You can occasionally give your fish betta pellets, but reduce the amount to prevent digestive issues. If you give pellets, soak them in water first to make them easier for your fish to eat.
The Betta Fish Digestive System
Just like humans, bettas have a digestive system. We will explain the parts of the system so you can understand how it works.
Betta fish are surface feeders with an upturned mouth. This is why commercial betta foods are made to float and not sink.
Did you know that betta fish have teeth? They use their teeth to help break down their food before swallowing it, just like humans.
Betta fish have a small stomach equal to the size of their eye. Their digestive tract is also very short. Overfeeding can lead to bloating and constipation and affect their swim bladder.
Bettas are especially gluttonous eaters and will eat anything you give them, so it’s important not to over-feed.
Feeding Tips for Healthy Betta Fish
To keep your betta fish healthy, it’s important to follow a few important tips:
Don’t Overfeed Your Betta
Give your betta 4-8 pieces of food twice a day. Bettas can’t regulate the amount of food they eat, so it’s important not to overfeed. Overfeeding can cause your fish to become ill.
Have a Feeding Schedule
Feeding your betta twice daily every 12 hours is a good schedule to keep them on. Keeping a 12-hour window is important to regulate your fish’s digestive system.
Provide 75% to 90% Meat-Based Foods
It is fine for bettas to eat fruits and vegetables occasionally, but because they are carnivores, they need a 75 to 90 percent meat-based diet.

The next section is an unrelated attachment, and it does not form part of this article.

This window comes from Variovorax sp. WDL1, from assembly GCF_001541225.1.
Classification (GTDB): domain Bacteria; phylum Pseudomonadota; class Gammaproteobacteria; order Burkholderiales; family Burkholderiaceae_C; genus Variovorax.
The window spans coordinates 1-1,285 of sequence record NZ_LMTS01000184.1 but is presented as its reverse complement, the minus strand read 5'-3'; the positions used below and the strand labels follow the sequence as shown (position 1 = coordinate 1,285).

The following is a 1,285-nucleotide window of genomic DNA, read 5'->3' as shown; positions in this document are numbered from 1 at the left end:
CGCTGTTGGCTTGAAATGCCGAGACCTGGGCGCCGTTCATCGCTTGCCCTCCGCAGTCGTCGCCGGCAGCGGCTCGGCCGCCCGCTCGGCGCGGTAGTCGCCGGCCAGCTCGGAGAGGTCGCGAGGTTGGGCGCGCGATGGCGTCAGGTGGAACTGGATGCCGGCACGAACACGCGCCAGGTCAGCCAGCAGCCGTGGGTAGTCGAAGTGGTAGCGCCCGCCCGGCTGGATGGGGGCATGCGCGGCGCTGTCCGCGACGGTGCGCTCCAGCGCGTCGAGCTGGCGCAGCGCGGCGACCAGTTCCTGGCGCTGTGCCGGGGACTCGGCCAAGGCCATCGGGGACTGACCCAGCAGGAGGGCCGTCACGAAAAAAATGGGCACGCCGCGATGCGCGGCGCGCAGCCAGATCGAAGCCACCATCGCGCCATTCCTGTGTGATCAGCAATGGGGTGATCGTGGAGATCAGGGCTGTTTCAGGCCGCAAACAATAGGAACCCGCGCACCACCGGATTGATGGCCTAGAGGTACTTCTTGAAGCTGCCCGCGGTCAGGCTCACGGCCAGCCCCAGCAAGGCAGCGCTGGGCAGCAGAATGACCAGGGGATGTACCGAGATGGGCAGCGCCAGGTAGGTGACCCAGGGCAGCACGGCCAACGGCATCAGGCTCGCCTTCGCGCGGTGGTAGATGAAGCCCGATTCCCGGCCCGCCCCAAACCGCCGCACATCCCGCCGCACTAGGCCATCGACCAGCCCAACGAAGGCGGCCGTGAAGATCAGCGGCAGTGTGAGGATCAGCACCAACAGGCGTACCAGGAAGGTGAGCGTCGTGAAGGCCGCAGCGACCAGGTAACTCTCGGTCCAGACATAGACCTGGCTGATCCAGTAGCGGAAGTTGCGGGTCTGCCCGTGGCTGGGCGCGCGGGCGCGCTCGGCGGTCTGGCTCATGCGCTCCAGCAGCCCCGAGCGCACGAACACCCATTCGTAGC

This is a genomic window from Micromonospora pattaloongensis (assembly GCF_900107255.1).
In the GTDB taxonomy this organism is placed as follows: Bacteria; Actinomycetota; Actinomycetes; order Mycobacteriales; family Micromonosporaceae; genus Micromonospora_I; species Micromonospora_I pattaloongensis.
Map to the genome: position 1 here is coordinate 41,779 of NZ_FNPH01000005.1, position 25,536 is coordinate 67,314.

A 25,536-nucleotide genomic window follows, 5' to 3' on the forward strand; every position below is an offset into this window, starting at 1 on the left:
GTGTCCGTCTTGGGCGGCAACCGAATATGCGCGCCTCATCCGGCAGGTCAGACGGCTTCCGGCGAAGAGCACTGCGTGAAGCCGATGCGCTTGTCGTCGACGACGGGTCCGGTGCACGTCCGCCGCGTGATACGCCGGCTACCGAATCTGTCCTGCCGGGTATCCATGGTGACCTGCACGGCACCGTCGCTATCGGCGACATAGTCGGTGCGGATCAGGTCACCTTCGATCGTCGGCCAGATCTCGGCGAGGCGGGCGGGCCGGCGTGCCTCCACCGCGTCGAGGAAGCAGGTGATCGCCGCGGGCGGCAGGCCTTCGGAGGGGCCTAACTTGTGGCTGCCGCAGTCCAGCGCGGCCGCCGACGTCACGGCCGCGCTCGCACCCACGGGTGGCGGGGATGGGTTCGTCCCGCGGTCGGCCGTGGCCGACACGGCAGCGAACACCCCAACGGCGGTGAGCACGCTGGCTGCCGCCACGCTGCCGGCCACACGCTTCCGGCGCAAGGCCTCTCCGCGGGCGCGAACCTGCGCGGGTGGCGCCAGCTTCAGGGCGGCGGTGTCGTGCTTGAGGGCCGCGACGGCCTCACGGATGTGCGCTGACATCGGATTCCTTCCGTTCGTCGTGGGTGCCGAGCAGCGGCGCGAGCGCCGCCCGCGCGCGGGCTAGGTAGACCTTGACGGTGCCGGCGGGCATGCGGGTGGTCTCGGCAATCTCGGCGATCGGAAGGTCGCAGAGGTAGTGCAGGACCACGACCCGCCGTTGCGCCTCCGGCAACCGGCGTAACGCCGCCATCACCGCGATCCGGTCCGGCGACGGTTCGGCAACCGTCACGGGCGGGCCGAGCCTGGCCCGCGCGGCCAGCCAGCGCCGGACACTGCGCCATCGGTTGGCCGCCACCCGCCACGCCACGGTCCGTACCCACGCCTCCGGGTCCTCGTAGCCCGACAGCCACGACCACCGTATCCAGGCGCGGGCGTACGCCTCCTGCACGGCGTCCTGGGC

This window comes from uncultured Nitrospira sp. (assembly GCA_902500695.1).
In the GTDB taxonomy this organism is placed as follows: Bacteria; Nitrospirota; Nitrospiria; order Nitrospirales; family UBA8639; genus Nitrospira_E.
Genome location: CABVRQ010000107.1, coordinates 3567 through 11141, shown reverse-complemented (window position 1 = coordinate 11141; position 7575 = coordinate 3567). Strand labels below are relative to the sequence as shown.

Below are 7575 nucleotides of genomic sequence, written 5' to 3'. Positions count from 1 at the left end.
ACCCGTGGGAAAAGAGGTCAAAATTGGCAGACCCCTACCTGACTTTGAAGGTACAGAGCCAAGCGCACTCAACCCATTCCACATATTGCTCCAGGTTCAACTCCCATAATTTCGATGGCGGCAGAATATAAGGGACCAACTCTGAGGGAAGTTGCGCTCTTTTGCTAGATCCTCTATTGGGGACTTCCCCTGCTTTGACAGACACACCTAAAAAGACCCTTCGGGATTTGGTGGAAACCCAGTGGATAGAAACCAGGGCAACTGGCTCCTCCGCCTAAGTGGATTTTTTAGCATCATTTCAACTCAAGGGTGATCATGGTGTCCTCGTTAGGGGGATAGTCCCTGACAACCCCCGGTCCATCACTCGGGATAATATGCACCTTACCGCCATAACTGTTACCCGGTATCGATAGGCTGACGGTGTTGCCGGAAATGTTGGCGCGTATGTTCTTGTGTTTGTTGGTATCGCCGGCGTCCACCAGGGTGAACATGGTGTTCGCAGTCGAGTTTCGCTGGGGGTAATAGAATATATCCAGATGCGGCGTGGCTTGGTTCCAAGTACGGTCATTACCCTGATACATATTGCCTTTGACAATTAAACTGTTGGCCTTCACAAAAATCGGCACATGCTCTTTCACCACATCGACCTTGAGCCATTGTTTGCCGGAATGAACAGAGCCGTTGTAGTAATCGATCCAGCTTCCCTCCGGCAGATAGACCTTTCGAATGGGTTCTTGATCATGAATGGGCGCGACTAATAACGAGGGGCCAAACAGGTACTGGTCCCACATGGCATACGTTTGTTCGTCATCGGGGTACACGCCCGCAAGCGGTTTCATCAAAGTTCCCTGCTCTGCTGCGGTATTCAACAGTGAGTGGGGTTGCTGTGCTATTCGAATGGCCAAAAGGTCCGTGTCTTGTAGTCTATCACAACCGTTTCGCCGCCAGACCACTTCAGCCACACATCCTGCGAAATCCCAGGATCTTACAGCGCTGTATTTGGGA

Avoid Giving Human Food in Excess
Giving too much human food can harm your betta’s health, and they can’t survive on just human food. Human food can be given as the occasional treat, once or twice weekly.
Betta fish can be picky eaters and need a variety of foods to be happy and healthy. Frozen or freeze-dried foods are the best option, but raw and fresh foods can also be given to provide more variety for your betta.
To ensure your betta fish is getting enough protein, they must be fed daily. An excellent source of protein is a crucial part of your betta’s diet.
Other Betta Food Alternatives
So you’re out of betta food and can’t make it to the store, and you don’t have any of the foods we already mentioned. Here are some more betta food alternatives.
Hard-Boiled Egg Yolks
Egg yolks are an excellent source of proteins and a natural fish food substitute. Before serving the egg yolk, it will need to be hard-boiled to ensure it’s easy for them to eat.
Egg yolk can cloud your water if you give too much, so give small amounts. For more information on how to make egg yolks for your fish watch this video.
What You’ll Need
- 1 beef heart
- 1 10-ounce bag of frozen spinach
- 6 crushed and liquified multi-vitamins
- 6 cloves fresh garlic
- 3 handfuls fish flakes (any kind)
- 6 ounces Red AZOO pellets
- 1 ounce paprika
How To Make It
- Remove all veins and fat from the heart and mix in a food processor until it is almost fully ground, then mix in the other ingredients until it forms a paste.
- Store in quart Ziploc bags, flatten and freeze.
- When feeding this to bettas, break it into small pieces and microwave until partially thawed and feed.
Homemade Betta Food
A simple paste can be made at home for a meal during the days when you just can’t get to the store.
This can be made from a small portion of chicken liver and garlic juice or garlic. Blend the two together to form a paste.
The easiest way to feed this to your betta is to put some into a syringe and place a small amount at the top of your tank.
It’s important to collect leftovers to prevent ammonia spikes in your tank. Chicken liver can give your betta healthy proteins without the fat, and garlic helps to improve their immune system.
If you run out of food and can’t make it to the store, don’t worry. There are plenty of foods you can feed your betta to sustain them until then.
Human foods like egg yolks, leafy vegetables, rice, and more can be fed to your betta in small amounts to tide them over. Be sure not to over-feed them, and you’ll have a healthy and happy betta.